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When it comes to lead and school drinking water, what we don't know can hurt us, and in this case, hurt our kids. Lead is highly toxic to children, and even small exposures to this neurotoxin can have life-altering effects on children's overall development. Out of concern for children's health, the California State Water Board recently launched a new initiative requiring local water districts to provide free lead tests to schools that request them.
This program has the potential to be an effective tool for understanding whether drinking water at schools is contaminated with lead and how pervasive that contamination is. Unfortunately, however, the State Water Board's testing guidelines have several flaws, thereby limiting the overall effectiveness of the testing program.
In order to protect children's health, lead water testing must be done properly and designed to catch the worst cases of lead-contaminated water. The State Water Board's testing protocols do not meet that bar. To see why, one must first understand that the longer water sits in lead-laced pipes and fixtures, the more likely corrosion and contamination will occur.
Yet the State Water Board’s guidelines block sampling from water outlets where water has been standing for longer than six hours. The protocols specify that no sampling should occur on Monday mornings, or after vacations or holidays. These very instances are some of the most likely circumstances for lead-contaminated water to occur (because that water has been standing for longer periods of time).
Furthermore, the Water Board's testing protocols recommend that schools only sample the five most often used water outlets. Again, this approach is likely to miss the most hazardous cases of lead-contaminated drinking water at a school site. That's a problem when school officials are using these tests to determine whether it is safe for kids to drink from the school's water fountains during recess and lunch.
Another problem with the testing protocols is the recommendation to do "confirmation sampling," or in other words, to re-test a water tap that tests positive for elevated lead levels to confirm that there is lead contamination. This is a problem because of the variability inherent in lead water testing. Lead particles do not break off of pipes at a constant rate over time. Rather, lead leaching is a highly variable process. Consequently, multiple water tests from one outlet can show a wide variation of lead levels between samples.That means that re-testing a water tap to "confirm" there is a lead contamination problem can give school officials a false negative and mask a significant risk of lead exposure. Rather than re-testing to try to prove there isn't a problem and to justify doing nothing, schools should be taking a more precautionary approach, one that seeks to prevent lead exposures before they occur.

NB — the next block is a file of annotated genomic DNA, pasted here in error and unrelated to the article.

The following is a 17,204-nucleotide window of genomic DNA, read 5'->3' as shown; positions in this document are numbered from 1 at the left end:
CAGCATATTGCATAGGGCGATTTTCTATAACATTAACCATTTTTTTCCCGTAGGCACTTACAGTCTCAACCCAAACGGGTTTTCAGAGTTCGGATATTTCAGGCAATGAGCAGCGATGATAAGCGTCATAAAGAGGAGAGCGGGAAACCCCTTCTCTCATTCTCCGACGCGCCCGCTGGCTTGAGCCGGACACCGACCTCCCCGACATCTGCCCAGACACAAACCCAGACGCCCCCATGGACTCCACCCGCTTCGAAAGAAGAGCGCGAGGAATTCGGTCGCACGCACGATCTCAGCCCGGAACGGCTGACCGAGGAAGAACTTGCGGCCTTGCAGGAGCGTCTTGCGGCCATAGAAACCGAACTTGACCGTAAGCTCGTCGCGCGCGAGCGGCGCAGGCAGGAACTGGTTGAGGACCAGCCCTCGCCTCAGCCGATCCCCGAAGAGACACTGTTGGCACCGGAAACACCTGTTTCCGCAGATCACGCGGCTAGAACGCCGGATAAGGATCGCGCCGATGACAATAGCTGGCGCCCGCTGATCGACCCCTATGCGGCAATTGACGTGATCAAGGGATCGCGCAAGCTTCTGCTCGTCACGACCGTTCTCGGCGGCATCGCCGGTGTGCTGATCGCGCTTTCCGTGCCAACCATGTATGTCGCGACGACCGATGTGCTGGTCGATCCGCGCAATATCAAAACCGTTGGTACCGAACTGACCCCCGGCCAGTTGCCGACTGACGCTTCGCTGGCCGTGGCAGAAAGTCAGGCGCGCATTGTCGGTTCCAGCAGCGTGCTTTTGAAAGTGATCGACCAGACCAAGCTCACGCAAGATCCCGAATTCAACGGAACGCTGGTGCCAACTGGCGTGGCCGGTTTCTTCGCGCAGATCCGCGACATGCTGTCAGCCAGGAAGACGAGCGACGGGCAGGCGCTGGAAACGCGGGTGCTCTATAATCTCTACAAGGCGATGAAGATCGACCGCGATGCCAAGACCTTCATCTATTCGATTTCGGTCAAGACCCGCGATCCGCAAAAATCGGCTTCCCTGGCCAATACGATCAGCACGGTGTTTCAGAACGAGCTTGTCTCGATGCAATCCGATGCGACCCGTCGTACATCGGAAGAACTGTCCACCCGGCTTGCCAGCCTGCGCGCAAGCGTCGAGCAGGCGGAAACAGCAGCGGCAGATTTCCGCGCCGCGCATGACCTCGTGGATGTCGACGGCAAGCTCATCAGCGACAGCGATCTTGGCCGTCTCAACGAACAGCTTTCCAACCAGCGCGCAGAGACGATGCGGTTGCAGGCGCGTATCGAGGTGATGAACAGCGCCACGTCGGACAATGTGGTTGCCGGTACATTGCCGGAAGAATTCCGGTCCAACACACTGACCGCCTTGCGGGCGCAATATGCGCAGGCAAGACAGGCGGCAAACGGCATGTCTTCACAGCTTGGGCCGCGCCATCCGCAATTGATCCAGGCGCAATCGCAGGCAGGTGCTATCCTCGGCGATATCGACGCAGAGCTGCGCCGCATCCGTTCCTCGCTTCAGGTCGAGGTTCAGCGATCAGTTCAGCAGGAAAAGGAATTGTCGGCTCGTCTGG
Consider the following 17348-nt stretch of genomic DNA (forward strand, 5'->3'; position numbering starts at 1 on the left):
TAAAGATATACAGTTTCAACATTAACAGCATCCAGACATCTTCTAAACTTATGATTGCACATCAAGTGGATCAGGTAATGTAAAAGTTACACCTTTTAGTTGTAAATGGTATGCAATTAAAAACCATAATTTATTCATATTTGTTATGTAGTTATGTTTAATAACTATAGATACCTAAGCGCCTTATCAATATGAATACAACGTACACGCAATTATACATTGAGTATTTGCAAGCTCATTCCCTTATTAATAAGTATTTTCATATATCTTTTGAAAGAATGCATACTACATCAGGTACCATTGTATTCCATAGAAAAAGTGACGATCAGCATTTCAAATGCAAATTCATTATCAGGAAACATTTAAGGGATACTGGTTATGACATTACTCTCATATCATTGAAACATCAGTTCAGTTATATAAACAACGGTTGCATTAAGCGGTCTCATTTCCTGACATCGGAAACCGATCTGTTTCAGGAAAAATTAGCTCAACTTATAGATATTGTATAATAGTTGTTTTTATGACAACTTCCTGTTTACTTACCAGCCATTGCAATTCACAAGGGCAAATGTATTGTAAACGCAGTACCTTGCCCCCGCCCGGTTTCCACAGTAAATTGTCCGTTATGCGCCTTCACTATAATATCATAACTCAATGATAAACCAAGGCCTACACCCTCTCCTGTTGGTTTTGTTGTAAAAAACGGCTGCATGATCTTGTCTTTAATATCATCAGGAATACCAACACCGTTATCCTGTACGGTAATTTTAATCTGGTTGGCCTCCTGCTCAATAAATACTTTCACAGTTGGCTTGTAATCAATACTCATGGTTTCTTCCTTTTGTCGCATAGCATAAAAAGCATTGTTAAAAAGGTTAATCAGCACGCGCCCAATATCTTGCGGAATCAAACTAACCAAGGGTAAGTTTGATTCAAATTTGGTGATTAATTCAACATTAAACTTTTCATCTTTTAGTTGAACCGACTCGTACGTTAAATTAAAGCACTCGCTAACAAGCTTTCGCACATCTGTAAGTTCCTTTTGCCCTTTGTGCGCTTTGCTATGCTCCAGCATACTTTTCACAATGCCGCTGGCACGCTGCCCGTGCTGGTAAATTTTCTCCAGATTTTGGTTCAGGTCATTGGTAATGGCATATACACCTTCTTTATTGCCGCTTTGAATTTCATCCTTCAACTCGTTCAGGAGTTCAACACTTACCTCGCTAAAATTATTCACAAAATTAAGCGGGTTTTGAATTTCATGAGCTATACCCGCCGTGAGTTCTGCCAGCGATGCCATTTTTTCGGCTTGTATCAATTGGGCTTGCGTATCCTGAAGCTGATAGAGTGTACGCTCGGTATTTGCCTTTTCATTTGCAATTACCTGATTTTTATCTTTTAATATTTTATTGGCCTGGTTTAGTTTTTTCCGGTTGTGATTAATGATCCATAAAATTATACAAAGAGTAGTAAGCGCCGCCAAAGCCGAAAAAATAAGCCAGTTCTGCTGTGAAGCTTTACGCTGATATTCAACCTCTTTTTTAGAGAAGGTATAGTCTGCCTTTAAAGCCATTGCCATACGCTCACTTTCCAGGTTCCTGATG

When it comes to lead and children's health, the goal shouldn't simply be to ensure that most children are protected most of the time. Rather, the goal should be to ensure that all kids are protected all the time. To do that, schools need to know about the worst cases of lead contaminated water and what the true risks are for lead exposure at the most frequently used water fountains. The State Water Board's testing protocols should be designed to give schools that information.
Testing drinking water at school is a critical tool, both for identifying lead-contaminated water and pinpointing the specific causes of contamination, whether it's a lead service line or a brass fitting on a drinking fountain. More schools need to test their drinking water, do it properly, and take action to protect kids from lead threats. The State Water Board should revise its testing protocols to better help schools meet these objectives and keep kids safe.
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